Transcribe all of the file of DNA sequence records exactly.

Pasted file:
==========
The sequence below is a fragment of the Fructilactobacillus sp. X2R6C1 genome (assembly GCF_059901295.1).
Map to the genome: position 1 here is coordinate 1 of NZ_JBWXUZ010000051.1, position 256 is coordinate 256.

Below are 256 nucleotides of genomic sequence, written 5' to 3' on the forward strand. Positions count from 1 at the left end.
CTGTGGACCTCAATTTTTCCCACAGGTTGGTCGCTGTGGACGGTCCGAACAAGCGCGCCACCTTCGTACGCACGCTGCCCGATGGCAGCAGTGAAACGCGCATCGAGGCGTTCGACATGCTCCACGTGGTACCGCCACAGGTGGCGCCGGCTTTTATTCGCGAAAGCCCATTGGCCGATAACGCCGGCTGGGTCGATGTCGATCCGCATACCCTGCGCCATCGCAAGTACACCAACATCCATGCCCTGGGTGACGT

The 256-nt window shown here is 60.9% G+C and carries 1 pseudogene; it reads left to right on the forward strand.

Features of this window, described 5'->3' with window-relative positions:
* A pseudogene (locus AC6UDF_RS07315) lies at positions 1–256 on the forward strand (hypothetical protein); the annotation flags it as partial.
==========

The sequence below is a fragment of the Fructilactobacillus sp. X2R6C1 genome (assembly GCF_059901295.1).
Map to the genome: position 1 here is coordinate 1 of NZ_JBWXUZ010000051.1, position 256 is coordinate 256.

Below are 256 nucleotides of genomic sequence, written 5' to 3' on the forward strand. Positions count from 1 at the left end.
CTGTGGACCTCAATTTTTCCCACAGGTTGGTCGCTGTGGACGGTCCGAACAAGCGCGCCACCTTCGTACGCACGCTGCCCGATGGCAGCAGTGAAACGCGCATCGAGGCGTTCGACATGCTCCACGTGGTACCGCCACAGGTGGCGCCGGCTTTTATTCGCGAAAGCCCATTGGCCGATAACGCCGGCTGGGTCGATGTCGATCCGCATACCCTGCGCCATCGCAAGTACACCAACATCCATGCCCTGGGTGACGT

The 256-nt window shown here is 60.9% G+C and carries 1 pseudogene; it reads left to right on the forward strand.

Features of this window, described 5'->3' with window-relative positions:
* A pseudogene (locus AC6UDF_RS07315) lies at positions 1–256 on the forward strand (hypothetical protein); the annotation flags it as partial.